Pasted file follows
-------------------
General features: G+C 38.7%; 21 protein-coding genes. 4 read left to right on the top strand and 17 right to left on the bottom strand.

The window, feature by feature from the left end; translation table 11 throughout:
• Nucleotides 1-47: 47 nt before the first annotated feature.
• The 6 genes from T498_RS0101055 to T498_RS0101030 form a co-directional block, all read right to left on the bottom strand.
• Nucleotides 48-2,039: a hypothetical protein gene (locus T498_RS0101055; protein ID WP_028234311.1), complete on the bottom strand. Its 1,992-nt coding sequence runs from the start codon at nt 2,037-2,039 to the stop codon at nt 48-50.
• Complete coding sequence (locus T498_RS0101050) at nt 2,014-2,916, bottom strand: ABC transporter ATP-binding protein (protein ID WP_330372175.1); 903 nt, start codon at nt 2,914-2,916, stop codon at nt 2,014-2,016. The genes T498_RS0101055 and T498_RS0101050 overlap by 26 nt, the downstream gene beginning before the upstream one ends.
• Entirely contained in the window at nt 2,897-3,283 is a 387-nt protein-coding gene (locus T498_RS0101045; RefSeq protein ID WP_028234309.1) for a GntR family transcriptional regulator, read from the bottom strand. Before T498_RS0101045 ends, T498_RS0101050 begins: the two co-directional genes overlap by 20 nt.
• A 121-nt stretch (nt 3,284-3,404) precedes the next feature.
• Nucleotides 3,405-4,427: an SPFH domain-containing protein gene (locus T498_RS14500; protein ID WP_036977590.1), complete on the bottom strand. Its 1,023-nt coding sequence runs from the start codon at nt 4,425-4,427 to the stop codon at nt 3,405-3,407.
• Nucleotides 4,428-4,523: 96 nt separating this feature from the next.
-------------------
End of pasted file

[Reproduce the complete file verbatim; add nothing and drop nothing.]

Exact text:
General features: G+C 38.7%; 21 protein-coding genes. 4 read left to right on the top strand and 17 right to left on the bottom strand.

The window, feature by feature from the left end; translation table 11 throughout:
• Nucleotides 1-47: 47 nt before the first annotated feature.
• The 6 genes from T498_RS0101055 to T498_RS0101030 form a co-directional block, all read right to left on the bottom strand.
• Nucleotides 48-2,039: a hypothetical protein gene (locus T498_RS0101055; protein ID WP_028234311.1), complete on the bottom strand. Its 1,992-nt coding sequence runs from the start codon at nt 2,037-2,039 to the stop codon at nt 48-50.
• Complete coding sequence (locus T498_RS0101050) at nt 2,014-2,916, bottom strand: ABC transporter ATP-binding protein (protein ID WP_330372175.1); 903 nt, start codon at nt 2,914-2,916, stop codon at nt 2,014-2,016. The genes T498_RS0101055 and T498_RS0101050 overlap by 26 nt, the downstream gene beginning before the upstream one ends.
• Entirely contained in the window at nt 2,897-3,283 is a 387-nt protein-coding gene (locus T498_RS0101045; RefSeq protein ID WP_028234309.1) for a GntR family transcriptional regulator, read from the bottom strand. Before T498_RS0101045 ends, T498_RS0101050 begins: the two co-directional genes overlap by 20 nt.
• A 121-nt stretch (nt 3,284-3,404) precedes the next feature.
• Nucleotides 3,405-4,427: an SPFH domain-containing protein gene (locus T498_RS14500; protein ID WP_036977590.1), complete on the bottom strand. Its 1,023-nt coding sequence runs from the start codon at nt 4,425-4,427 to the stop codon at nt 3,405-3,407.
• Nucleotides 4,428-4,523: 96 nt separating this feature from the next.